Here I am in one of the areas used in Enchanted. (That's how she'll know) This movie has become a family favorite due to our niece Allie's obsession with it. And because it's just freaking adorable. At least that's what Clayton says. Ok. So Clayton doesn't say that.
Speaking of adorable movies Clayton loves... or angry sea-monster movies, here is a bridge/tunnel like the one in the end of Cloverfield. Clayton is hunkering down to avoid dying.
And here we are together. Central park was amazing. It would be fun to go in the summer and enjoy more of it.
We made our way down from the bottom of the park and found Times Square. New York is incredible. You can see almost every famous site in one day if you are willing to walk a lot. We were and we did. The only thing we didn't do was the Empire state bldg. $20 bucks to get up on the roof. They never mention that in movies. We didn't have time. We had a flight to catch and were just trying to see the basics. Here is Clayton in front of MTV studios.
And here I am in front of the big signs. There really isn't a lot to do there besides gawk and take pictures. A small bomb had been set off that morning in the middle of the street, but it wasn't that big of a deal when we got there. However, many armed officers and soldier-types keeping watch.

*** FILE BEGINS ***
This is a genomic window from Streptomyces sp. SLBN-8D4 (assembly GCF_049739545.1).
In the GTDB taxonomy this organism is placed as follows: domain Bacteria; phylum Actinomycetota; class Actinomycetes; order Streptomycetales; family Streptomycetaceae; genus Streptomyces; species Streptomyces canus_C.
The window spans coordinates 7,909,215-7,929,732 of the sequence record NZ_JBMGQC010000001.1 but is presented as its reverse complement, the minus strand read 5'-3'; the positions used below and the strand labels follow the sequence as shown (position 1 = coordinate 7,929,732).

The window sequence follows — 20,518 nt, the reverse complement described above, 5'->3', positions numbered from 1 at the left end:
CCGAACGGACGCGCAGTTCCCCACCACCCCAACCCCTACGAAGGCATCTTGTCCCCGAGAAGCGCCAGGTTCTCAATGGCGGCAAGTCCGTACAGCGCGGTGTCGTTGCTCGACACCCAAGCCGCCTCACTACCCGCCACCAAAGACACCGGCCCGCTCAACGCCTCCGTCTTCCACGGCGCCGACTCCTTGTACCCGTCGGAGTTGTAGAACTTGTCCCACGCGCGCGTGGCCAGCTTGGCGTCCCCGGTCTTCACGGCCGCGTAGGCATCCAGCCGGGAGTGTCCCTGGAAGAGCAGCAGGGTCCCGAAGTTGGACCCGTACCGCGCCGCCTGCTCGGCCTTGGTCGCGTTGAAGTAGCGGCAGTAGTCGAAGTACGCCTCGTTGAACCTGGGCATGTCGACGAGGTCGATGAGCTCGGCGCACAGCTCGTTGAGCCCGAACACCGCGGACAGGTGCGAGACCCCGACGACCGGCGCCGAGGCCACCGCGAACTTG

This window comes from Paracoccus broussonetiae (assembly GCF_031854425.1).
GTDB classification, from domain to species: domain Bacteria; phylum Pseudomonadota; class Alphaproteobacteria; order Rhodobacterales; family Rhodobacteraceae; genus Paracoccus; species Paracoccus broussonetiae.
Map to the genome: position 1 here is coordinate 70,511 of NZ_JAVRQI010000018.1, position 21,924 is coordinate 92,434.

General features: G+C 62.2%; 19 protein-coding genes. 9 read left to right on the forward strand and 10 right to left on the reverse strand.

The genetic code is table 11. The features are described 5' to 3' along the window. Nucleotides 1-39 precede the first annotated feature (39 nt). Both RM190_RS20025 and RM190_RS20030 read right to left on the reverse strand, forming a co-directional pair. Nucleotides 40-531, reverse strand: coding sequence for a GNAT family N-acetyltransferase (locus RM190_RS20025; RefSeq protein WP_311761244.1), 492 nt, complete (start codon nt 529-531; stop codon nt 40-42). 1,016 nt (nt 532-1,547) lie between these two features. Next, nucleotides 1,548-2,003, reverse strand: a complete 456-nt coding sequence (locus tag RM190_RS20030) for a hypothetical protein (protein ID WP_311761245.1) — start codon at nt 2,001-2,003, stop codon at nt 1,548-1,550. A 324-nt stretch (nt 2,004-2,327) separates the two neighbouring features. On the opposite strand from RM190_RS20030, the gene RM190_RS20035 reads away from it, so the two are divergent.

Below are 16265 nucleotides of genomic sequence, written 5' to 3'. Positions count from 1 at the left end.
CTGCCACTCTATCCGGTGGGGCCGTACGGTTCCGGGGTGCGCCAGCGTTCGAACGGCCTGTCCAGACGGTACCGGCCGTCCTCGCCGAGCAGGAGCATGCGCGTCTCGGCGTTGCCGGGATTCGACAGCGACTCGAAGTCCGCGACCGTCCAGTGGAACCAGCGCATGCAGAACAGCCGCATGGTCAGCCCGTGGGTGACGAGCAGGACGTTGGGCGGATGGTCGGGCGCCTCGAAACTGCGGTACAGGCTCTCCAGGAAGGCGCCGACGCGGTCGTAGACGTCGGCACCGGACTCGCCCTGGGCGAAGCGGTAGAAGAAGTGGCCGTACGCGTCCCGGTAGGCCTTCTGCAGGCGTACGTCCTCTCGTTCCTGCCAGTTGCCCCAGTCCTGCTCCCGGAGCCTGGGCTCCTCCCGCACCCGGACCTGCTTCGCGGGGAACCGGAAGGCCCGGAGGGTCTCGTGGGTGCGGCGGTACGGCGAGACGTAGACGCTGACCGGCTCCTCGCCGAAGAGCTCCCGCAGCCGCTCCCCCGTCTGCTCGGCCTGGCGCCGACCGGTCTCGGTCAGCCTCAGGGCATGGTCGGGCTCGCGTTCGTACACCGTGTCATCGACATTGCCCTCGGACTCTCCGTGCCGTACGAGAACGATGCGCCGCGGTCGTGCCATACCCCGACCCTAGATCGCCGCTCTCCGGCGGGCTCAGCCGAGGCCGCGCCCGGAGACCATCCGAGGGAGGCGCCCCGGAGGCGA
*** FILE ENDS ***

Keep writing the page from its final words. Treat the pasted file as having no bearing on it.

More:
And here we are doing our best self-portraiture. Is that a word? Note the billboard directly over my head. Well, you can't really see it, but it is the America's Next Top Model ad. Awesome.
We made our way to Ground Zero and paid our respects and then walked to Battery Park where we caught a ferry to the Statue of Liberty and Ellis Island. I told you we packed a lot in one day. This is the view of the city from Liberty Island.
And here is Clayton at the same spot. We enjoyed our day in New York so much. At the end we were very tired and a bit cold, but happy to have seen such a cool part of America. Here is a parting shot of Lady Liberty. You can't take a bad picture of her.
Stay tuned for where we went next!